Forum for Science, Industry and Business

Sponsored by:     3M 
Search our Site:

 

Genetically Engineered Mice Offer Hope For Isolating Beta Cells And Treatment Of Type 2 Diabetes

13.02.2003


Green fluorescence allows isolating the beta cells for study of their behavior and number in the pancreas



Diabetes mellitus (DM) affects at least 16 million Americans, ranks seventh as a cause of death in the United States, and costs the national economy over $100 billion yearly. About 95 percent of persons with DM have type 2.

Type 2 DM is characterized by insulin resistance in peripheral tissues as well as a defect in insulin secretion by beta cells. Insulin regulates carbohydrate metabolism by diminishing the rapid transport of glucose and amino acids from the circulation into muscle and other tissue cells, by promoting the storage of glucose in liver cells as glycogen, and by inhibiting gluconeogenesis. DM is often associated with other risk factors, including disorders of lipid metabolism, obesity, hypertension, and impairment of renal function.


In the last several decades Americans have increased their food consumption by an average of more than 200 calories, becoming a society with an alarming increase in obesity. The onset of type 2 diabetes has become an epidemic.

Type 2 diabetes cannot be cured, only controlled. Therefore, research into the insulin- producing beta cell (or -cell) of the pancreas, the predominant cell of the islets of Langerhans that secretes insulin, may offer a key into the development of diabetes mellitus, with anatomic and functional loss of these cells. One such effort entails the identification and characterization of embryonic or adult stem cells that give rise to the â-cell could lead to cellular-based therapies for treating both type 1 and 2 diabetes.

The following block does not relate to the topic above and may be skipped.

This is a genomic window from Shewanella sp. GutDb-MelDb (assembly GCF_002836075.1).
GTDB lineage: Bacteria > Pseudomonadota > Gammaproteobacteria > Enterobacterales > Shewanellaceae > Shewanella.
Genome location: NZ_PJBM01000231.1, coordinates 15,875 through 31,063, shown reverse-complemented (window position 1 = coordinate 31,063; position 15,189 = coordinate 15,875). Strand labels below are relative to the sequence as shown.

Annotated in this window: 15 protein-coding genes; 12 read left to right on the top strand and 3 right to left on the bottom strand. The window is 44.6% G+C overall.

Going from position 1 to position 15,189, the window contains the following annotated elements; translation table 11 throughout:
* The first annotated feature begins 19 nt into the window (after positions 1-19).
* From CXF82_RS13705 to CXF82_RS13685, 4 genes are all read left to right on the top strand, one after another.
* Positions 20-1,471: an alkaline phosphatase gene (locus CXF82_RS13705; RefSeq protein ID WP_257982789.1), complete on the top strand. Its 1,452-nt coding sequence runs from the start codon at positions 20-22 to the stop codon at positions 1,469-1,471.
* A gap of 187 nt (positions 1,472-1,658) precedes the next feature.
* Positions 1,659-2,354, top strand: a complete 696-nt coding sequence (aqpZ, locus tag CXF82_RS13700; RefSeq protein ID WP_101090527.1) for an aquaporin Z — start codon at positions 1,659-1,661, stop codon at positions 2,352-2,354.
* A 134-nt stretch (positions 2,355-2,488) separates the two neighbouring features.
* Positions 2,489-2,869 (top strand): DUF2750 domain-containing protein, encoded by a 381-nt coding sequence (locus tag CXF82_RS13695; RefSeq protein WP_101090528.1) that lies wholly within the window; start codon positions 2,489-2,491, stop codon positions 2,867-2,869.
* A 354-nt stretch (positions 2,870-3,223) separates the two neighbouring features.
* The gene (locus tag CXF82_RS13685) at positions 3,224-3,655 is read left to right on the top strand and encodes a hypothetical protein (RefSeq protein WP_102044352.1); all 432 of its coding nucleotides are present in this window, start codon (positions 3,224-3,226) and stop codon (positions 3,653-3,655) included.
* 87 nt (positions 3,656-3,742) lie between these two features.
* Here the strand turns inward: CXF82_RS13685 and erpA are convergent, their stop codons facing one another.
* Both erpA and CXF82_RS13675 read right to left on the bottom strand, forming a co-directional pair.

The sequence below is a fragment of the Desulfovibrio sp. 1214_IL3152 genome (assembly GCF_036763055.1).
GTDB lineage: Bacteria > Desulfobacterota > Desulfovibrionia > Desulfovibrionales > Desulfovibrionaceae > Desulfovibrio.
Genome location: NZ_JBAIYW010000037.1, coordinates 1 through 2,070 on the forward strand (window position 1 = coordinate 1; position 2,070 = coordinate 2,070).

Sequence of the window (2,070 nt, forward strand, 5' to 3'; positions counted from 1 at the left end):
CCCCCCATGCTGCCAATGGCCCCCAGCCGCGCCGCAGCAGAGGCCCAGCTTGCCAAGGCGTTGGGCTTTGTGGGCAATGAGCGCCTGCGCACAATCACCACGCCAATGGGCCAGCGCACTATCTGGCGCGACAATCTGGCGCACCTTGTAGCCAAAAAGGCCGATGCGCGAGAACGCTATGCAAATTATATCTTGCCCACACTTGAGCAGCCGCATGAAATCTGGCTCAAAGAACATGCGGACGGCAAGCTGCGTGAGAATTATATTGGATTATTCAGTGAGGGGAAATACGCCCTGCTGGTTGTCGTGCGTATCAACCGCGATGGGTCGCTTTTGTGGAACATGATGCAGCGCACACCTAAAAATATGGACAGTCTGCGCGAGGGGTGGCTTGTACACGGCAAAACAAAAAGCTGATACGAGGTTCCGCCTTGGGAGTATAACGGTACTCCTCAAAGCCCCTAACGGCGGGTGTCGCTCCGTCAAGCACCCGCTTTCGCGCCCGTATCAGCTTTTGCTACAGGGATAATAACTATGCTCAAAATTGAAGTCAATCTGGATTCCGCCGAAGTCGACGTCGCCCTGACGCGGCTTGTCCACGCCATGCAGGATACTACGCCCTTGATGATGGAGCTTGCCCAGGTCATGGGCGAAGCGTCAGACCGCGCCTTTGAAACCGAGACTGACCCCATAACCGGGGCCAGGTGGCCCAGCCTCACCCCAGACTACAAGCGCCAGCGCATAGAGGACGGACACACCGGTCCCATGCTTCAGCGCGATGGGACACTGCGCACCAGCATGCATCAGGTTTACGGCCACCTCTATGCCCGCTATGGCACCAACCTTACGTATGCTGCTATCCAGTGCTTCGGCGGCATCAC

Previous studies have shown that green fluorescent protein (GFP) from the jellyfish Aequorea victoria and its yellow and cyan derivatives could be utilized as reporter genes to label specific cell types including pancreatic â-cells by expressing GFP under the control of a tissue-specific promoter. One advantage of these proteins is that they can be detected in living cells because they fluoresce brightly upon exposure to ultraviolet light or blue light without the addition of coactivators or external substances. In addition, pure populations of fluorescent-tagged cells can be isolated using a fluorescence-activated cell sorter.

Rat and human â-cells treated with adenovirus, with genes from different parental strains, expressing green fluorescent protein (GFP) under the control of the rat insulin I promoter, appear to function normally, suggesting that expression of GFP may be well tolerated by these cells. Therefore a team of researchers believed that if they could generate a mouse model where pancreatic â-cells were genetically tagged with GFP, they would have a potentially valuable research tool for studying â-cell biology, including the identification of progenitor cells.

A New Study

This study describes a line of transgenic mice in which the pancreatic â-cells are genetically tagged with GFP. The authors of “Transgenic Mice with Green Fluorescent Protein-labeled Pancreatic â-Cells” are Manami Hara, Xiaoyu Wang, Toshihiko Kawamura, Vytas P. Bindokas, Restituto F. Dizon, Sergio Y. Alcoser and Graeme I. Bell, all from the University of Chicago, Chicago, IL; and Mark Magnuson, Vanderbilt University, Nashville, TN. Their findings appear in the January 2003 edition of the American Journal of Physiology—Endocrinology and Metabolism.

Methodology

Purified transgene DNA was microinjected into the pronuclei of CD-1 mice by the Transgenic Mouse/ES Core Facility of the University of Chicago Diabetes Research and Training Center (DRTC). Procedures performed included glucose tolerance tests , insulin assays, isolation of pancreatic islets of Langerhans and preparation of single-cell suspensions from islets and pancreas.